Pastor Richard & Sabina Wurmbrand
Christian Wölfkes prayed for years to win a Jew for Christ. One day in 1937, a young Jewish man and his wife arrived in his village in Romania. Wölfkes shared Jesus with Richard and Sabina Wurmbrand, leading them to Christ. Their conversion to Christianity came at a time of increasing unrest in the world, and soon they faced the choice of standing firm for Christ or compromising on their beliefs.
In 1945, approximately 4,000 religious leaders in Romania gathered to swear loyalty to the new Communist regime. Richard, urged on by Sabina, stepped forward and boldly stated that the duty of a Christian is to glorify God alone. Three years later, he paid the price for this decision when he was arrested by secret police and placed in a solitary cell. Sabina was arrested two years later, leaving their eight-year-old son, Mihai, alone.
In total, Richard spent 14 years in prison. While imprisoned, he envisioned a ministry that would focus on the plight of the persecuted Church, raise a voice on its behalf and provide encouragement and assistance to those suffering for their faith. In the mid-1960s, his dream became reality when The Voice of the Martyrs was founded in the United States.
While Sabina and Richard passed on to glory in 2000 and 2001, respectively, their faithful example of dedicated service to Christ—regardless of the cost—inspired thousands worldwide. Today, the Wurmbrands’ legacy lives on as VOM offices around the world continue their work in remembering and serving the persecuted Church.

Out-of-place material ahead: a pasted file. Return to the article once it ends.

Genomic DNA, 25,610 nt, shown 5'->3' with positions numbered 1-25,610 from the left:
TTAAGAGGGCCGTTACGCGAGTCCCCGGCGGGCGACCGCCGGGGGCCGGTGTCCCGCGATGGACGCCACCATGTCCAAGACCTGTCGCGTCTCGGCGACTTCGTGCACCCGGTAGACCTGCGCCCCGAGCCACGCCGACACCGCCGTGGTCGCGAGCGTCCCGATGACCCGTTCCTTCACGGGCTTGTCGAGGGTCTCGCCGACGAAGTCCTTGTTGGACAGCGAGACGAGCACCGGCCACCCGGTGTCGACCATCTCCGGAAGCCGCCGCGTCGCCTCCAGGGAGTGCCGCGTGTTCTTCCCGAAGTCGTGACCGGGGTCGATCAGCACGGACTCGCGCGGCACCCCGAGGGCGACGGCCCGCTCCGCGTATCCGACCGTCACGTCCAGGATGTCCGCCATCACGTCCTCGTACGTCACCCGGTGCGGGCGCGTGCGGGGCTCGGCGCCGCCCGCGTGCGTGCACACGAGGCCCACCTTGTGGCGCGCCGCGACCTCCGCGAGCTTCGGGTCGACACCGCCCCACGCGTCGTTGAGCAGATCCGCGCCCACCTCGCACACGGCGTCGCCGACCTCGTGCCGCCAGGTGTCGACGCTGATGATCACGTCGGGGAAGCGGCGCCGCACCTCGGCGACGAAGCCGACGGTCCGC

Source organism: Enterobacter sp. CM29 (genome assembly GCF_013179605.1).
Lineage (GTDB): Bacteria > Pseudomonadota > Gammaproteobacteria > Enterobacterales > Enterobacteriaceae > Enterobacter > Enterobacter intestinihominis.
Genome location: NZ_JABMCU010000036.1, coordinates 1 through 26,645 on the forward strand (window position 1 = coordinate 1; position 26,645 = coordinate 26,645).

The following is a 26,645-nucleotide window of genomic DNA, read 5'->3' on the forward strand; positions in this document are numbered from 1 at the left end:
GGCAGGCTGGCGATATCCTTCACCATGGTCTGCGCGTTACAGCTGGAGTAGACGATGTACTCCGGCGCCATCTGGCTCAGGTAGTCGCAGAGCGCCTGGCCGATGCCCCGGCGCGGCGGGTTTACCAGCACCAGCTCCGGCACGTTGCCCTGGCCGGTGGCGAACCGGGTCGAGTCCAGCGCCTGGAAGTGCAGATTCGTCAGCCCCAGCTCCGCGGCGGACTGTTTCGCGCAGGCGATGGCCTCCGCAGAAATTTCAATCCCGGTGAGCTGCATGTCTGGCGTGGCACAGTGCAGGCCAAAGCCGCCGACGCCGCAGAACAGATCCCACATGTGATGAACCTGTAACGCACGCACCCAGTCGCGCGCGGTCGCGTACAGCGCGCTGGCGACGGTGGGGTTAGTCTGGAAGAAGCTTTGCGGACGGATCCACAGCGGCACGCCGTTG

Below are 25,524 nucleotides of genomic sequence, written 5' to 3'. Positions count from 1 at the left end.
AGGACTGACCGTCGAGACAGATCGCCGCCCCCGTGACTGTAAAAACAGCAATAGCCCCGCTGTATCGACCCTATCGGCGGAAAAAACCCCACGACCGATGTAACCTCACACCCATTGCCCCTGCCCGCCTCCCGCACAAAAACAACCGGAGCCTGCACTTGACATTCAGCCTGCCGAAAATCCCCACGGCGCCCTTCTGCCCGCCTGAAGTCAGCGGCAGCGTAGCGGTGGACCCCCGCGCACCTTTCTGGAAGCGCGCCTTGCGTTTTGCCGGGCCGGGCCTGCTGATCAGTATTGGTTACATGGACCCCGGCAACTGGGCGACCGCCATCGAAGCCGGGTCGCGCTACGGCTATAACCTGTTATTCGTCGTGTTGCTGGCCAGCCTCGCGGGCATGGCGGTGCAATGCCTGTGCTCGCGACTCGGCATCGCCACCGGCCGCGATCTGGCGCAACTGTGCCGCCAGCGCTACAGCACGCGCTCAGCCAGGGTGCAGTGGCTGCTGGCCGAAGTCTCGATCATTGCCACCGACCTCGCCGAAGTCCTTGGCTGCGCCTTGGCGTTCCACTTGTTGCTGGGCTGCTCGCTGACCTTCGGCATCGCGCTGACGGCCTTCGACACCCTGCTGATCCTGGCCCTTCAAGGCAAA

Klaas & Nellie Brobbel
When Nellie Brobbel, a young mother of three, read VOM founder Richard Wurmbrand’s book Tortured for Christ, she was deeply moved by his accounts of steadfast faith amid suffering. Two years later, in 1969, she attended a rally for the persecuted Church where Richard spoke.
There, Richard noted how wonderful it would be if someone in Canada began working with the mission. Nellie wholeheartedly agreed—surely there was someone in attendance who could take on this important work. Then she immediately heard God’s voice: “Why not you?”
Nellie faithfully answered the Lord’s prompting. She started small—organizing rummage sales and speaking events for Richard—and before long her efforts proved fruitful. A VOM office in Canada officially opened in May 1971.
During the mission’s early years, Nellie’s husband, Klaas, looked after the mission’s bookkeeping alongside his regular job. Recognizing the need for a full-time director, he advised the board to seek a suitable person. The board, hoping Klaas would assume the role, urged him to pray and seek guidance from God.
Klaas received his answer at a New Year’s Eve service. While the pastor preached on the feeding of the 5,000, Klaas realized that Jesus was asking only for his one small talent. It was Christ alone who would multiply his efforts. The very next day, Klaas accepted the position as director of VOM Canada and served in this role until 2007.
The Lord has indeed been faithful in multiplying the efforts of VOM Canada’s early years. Forty years later, Klaas and Nellie are still serving the persecuted Church and thousands more across Canada have joined them in remembering those in bonds, as bound with them (Hebrews 13:3).